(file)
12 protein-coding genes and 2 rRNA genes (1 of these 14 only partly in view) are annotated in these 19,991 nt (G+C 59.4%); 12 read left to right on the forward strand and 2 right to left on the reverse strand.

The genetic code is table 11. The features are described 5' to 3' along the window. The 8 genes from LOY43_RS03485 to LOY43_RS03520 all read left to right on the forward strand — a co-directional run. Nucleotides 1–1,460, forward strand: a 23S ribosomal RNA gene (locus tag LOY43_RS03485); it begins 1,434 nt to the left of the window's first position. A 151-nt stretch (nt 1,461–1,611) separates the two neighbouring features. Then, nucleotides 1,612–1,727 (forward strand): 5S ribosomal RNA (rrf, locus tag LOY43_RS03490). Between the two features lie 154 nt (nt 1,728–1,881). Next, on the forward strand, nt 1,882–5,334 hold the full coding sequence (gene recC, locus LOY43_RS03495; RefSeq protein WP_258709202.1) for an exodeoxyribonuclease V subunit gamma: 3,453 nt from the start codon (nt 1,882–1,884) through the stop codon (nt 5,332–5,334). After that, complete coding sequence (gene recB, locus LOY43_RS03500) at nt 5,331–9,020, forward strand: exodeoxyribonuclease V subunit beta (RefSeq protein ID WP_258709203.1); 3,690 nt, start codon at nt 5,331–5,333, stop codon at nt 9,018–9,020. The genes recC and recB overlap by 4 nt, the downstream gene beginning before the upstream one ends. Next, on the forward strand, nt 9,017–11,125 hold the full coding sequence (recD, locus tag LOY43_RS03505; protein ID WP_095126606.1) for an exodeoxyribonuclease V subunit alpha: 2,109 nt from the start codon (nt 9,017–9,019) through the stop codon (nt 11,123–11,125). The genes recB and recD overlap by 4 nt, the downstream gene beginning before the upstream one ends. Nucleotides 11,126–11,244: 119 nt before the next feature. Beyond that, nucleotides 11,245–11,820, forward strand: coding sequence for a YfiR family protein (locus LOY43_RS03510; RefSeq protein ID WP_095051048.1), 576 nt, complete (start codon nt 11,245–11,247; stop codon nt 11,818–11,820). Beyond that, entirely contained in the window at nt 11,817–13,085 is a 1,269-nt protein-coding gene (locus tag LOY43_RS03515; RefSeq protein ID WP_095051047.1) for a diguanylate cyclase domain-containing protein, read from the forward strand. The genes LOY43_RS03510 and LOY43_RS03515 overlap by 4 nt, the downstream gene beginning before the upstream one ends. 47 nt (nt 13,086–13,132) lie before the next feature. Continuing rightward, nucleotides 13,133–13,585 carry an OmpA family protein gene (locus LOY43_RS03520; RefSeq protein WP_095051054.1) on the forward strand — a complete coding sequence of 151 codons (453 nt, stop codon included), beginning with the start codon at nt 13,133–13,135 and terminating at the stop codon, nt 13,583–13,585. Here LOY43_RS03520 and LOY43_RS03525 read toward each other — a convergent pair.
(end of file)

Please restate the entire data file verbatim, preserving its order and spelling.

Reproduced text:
12 protein-coding genes and 2 rRNA genes (1 of these 14 only partly in view) are annotated in these 19,991 nt (G+C 59.4%); 12 read left to right on the forward strand and 2 right to left on the reverse strand.

The genetic code is table 11. The features are described 5' to 3' along the window. The 8 genes from LOY43_RS03485 to LOY43_RS03520 all read left to right on the forward strand — a co-directional run. Nucleotides 1–1,460, forward strand: a 23S ribosomal RNA gene (locus tag LOY43_RS03485); it begins 1,434 nt to the left of the window's first position. A 151-nt stretch (nt 1,461–1,611) separates the two neighbouring features. Then, nucleotides 1,612–1,727 (forward strand): 5S ribosomal RNA (rrf, locus tag LOY43_RS03490). Between the two features lie 154 nt (nt 1,728–1,881). Next, on the forward strand, nt 1,882–5,334 hold the full coding sequence (gene recC, locus LOY43_RS03495; RefSeq protein WP_258709202.1) for an exodeoxyribonuclease V subunit gamma: 3,453 nt from the start codon (nt 1,882–1,884) through the stop codon (nt 5,332–5,334). After that, complete coding sequence (gene recB, locus LOY43_RS03500) at nt 5,331–9,020, forward strand: exodeoxyribonuclease V subunit beta (RefSeq protein ID WP_258709203.1); 3,690 nt, start codon at nt 5,331–5,333, stop codon at nt 9,018–9,020. The genes recC and recB overlap by 4 nt, the downstream gene beginning before the upstream one ends. Next, on the forward strand, nt 9,017–11,125 hold the full coding sequence (recD, locus tag LOY43_RS03505; protein ID WP_095126606.1) for an exodeoxyribonuclease V subunit alpha: 2,109 nt from the start codon (nt 9,017–9,019) through the stop codon (nt 11,123–11,125). The genes recB and recD overlap by 4 nt, the downstream gene beginning before the upstream one ends. Nucleotides 11,126–11,244: 119 nt before the next feature. Beyond that, nucleotides 11,245–11,820, forward strand: coding sequence for a YfiR family protein (locus LOY43_RS03510; RefSeq protein ID WP_095051048.1), 576 nt, complete (start codon nt 11,245–11,247; stop codon nt 11,818–11,820). Beyond that, entirely contained in the window at nt 11,817–13,085 is a 1,269-nt protein-coding gene (locus tag LOY43_RS03515; RefSeq protein ID WP_095051047.1) for a diguanylate cyclase domain-containing protein, read from the forward strand. The genes LOY43_RS03510 and LOY43_RS03515 overlap by 4 nt, the downstream gene beginning before the upstream one ends. 47 nt (nt 13,086–13,132) lie before the next feature. Continuing rightward, nucleotides 13,133–13,585 carry an OmpA family protein gene (locus LOY43_RS03520; RefSeq protein WP_095051054.1) on the forward strand — a complete coding sequence of 151 codons (453 nt, stop codon included), beginning with the start codon at nt 13,133–13,135 and terminating at the stop codon, nt 13,583–13,585. Here LOY43_RS03520 and LOY43_RS03525 read toward each other — a convergent pair.